Links: Taking credit for inflation drop; DeSantis versus Trump; Ave Maria

President Joe Biden is seen in Phoenix Dec. 6. (CNS/Reuters/Jonathan Ernst)

President Joe Biden is seen in Phoenix Dec. 6. (CNS/Reuters/Jonathan Ernst)

by Michael Sean Winters

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President Joe Biden was out front taking credit for the drop in the inflation rate Tuesday, even though it is difficult to point to a single policy of his that actually helped to drive the inflation rate down. Here in the colder parts of the country, people will soon be getting their home heating bills, and I hope he will also take responsibility for them. Biden has been an excellent president, passing important legislation his predecessors couldn't get through, so there is no need to take credit for every bit of economic good news, exposing oneself to blame when bad news comes, when the truth of the matter is that the Federal Reserve has more determinative power over the economy than any president.

In The Hill, a report on a new poll that shows Florida Gov. Ron DeSantis leading former president Donald Trump among Republican voters by 23 points in a hypothetical 2024 primary match-up. Trump's legal problems may doom his bid, to be sure, but if you put him on a debate stage with DeSantis, Trump will win every day and twice on Sunday. DeSantis has no charisma, none, and Trump still has the genius for diminishing his opponents.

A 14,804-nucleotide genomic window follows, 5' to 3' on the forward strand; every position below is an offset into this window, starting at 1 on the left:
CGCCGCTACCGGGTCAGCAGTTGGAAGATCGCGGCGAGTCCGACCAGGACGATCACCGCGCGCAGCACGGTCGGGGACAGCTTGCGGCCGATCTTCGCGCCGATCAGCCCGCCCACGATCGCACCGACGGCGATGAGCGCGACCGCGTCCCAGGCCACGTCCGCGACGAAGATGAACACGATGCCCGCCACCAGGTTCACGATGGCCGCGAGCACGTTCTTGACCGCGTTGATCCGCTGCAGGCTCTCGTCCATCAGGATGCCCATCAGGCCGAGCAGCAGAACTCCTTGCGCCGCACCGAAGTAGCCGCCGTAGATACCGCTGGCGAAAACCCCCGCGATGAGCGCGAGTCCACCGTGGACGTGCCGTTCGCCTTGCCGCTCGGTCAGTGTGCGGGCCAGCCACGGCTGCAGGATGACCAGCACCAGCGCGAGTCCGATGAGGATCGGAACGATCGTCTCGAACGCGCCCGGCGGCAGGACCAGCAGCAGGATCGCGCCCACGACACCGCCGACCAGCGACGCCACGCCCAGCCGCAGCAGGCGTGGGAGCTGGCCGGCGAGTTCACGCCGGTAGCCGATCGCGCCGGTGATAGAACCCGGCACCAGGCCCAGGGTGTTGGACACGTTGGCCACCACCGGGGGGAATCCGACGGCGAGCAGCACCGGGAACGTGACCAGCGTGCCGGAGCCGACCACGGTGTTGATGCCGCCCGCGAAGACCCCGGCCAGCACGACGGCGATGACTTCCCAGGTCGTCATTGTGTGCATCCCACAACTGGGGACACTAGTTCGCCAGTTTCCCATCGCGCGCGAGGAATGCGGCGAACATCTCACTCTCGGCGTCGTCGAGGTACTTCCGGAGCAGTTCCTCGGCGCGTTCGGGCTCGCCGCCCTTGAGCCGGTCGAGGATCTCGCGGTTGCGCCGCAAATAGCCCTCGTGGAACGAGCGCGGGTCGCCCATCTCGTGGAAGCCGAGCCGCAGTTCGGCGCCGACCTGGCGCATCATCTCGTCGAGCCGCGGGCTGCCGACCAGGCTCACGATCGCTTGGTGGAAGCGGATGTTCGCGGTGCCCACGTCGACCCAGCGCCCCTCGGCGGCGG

In Politico, Burgess Everett and Marianne Levine report on the fallout from Sen. Kyrsten Sinema's decision to leave the Democratic Party and register instead as unaffiliated. Will a three-way race simply hand the seat to the Republicans? Arizona's elections were close last month, and that was with election deniers leading the GOP ticket.

At "Go, Rebuild My House," the blog on church reform published by Sacred Heart University, Catholic Studies chair Michelle Loris writes about being made for love, the synodal process and the attitudes of her students to LGBT issues. I think resolving these tensions is more difficult than Loris does, but her starting point, Christian anthropology, is the right one.

From Public Square, the journal produced by the Congress on the New Urbanism, Catie Gould looks at Hartford, the long-beleaguered capital city of Connecticut, and efforts to reform its parking. When Hartford embraced urban renewal in the 1950s, it got almost everything wrong, and the mistakes made to accommodate cars, from the interstates that intersect in the center of downtown, to the vast number of surface lots, robbed the city of vitality. Other bad consequences followed: The loss in tax revenue from surface lots is astounding.

Advent is the Marian liturgical season par excellence. There are so many different musical settings of the "Ave Maria," and my favorite jumps around, though it is never, ever the Schubert. Here is Latvian mezzo-soprano Elīna Garanča singing my current favorite, composed by Pietro Mascagni. The performance was part of the 1,000th anniversary celebration of the dedication of the cathedral in Mainz, Germany.

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